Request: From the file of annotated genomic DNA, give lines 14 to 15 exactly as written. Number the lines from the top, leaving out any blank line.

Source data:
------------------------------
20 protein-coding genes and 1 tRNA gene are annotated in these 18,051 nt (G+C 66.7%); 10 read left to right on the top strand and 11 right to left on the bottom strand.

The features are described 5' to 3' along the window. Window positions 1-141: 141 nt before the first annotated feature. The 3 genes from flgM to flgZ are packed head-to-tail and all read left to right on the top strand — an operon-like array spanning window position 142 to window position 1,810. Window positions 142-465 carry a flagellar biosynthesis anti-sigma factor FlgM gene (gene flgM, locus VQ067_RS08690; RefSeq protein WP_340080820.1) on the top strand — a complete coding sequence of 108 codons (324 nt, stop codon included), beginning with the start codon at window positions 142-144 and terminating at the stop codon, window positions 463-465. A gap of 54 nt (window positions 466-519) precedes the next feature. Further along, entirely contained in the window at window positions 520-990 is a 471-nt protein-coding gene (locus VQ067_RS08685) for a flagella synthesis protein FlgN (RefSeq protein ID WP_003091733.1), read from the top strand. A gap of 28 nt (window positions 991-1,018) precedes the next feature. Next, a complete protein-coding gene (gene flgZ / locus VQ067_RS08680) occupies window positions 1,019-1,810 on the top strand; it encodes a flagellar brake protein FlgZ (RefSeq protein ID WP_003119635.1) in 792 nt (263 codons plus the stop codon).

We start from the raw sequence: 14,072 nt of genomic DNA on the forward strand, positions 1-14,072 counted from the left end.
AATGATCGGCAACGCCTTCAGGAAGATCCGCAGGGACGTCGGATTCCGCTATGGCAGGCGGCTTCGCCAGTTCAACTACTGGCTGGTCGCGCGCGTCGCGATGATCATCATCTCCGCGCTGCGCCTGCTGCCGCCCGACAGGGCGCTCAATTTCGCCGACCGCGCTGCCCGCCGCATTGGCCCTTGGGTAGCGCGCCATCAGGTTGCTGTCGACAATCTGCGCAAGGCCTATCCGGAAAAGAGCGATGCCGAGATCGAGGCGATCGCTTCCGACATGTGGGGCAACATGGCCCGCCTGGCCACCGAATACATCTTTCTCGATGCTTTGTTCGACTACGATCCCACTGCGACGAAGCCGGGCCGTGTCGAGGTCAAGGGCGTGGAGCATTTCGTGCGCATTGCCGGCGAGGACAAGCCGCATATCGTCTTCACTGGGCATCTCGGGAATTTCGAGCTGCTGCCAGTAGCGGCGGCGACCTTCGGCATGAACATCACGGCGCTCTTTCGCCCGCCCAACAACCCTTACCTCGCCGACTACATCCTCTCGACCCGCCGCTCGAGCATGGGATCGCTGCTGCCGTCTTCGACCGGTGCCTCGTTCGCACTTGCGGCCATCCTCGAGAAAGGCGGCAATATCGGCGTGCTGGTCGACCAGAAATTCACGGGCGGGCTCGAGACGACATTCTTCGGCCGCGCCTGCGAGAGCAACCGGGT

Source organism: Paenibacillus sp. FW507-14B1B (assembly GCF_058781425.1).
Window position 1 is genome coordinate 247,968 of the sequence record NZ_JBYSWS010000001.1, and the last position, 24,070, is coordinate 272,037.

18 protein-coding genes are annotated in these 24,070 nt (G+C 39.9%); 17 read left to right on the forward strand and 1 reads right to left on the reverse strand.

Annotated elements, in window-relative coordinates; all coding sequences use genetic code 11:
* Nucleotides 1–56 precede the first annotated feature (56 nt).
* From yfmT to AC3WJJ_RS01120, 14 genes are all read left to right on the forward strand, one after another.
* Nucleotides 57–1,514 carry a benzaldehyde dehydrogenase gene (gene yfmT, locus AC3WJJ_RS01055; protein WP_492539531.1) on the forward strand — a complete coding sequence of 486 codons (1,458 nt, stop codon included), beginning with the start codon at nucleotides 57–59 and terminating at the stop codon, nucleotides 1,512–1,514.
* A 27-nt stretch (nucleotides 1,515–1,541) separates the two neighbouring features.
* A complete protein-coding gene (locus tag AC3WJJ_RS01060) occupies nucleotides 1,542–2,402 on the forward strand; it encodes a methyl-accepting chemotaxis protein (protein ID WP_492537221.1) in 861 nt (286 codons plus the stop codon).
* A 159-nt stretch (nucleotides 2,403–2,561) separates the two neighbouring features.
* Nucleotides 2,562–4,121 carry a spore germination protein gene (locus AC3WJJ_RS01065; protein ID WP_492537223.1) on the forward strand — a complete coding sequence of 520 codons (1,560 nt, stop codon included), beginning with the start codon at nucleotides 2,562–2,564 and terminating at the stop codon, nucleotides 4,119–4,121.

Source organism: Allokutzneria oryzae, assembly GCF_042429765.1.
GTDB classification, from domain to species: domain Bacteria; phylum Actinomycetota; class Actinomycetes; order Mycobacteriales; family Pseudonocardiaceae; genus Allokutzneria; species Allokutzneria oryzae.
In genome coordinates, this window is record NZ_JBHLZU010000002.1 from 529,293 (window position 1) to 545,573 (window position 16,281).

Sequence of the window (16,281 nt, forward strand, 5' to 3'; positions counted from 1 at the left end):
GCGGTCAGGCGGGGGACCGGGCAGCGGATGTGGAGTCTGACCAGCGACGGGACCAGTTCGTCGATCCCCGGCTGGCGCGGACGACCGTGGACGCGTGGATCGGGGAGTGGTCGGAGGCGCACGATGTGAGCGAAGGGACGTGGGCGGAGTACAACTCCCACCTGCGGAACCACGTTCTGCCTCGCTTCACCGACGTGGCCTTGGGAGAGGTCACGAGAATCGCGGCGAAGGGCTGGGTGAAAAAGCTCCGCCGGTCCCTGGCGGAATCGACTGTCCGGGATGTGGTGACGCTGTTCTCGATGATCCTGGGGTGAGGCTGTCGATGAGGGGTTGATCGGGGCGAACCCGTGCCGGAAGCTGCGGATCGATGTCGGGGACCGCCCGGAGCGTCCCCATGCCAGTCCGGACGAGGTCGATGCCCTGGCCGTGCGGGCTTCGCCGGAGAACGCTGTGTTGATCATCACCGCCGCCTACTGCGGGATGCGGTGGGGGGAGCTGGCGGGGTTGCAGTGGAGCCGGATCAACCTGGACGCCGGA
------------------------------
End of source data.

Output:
* A 159-nt stretch (nucleotides 2,403–2,561) separates the two neighbouring features.
* Nucleotides 2,562–4,121 carry a spore germination protein gene (locus AC3WJJ_RS01065; protein ID WP_492537223.1) on the forward strand — a complete coding sequence of 520 codons (1,560 nt, stop codon included), beginning with the start codon at nucleotides 2,562–2,564 and terminating at the stop codon, nucleotides 4,119–4,121.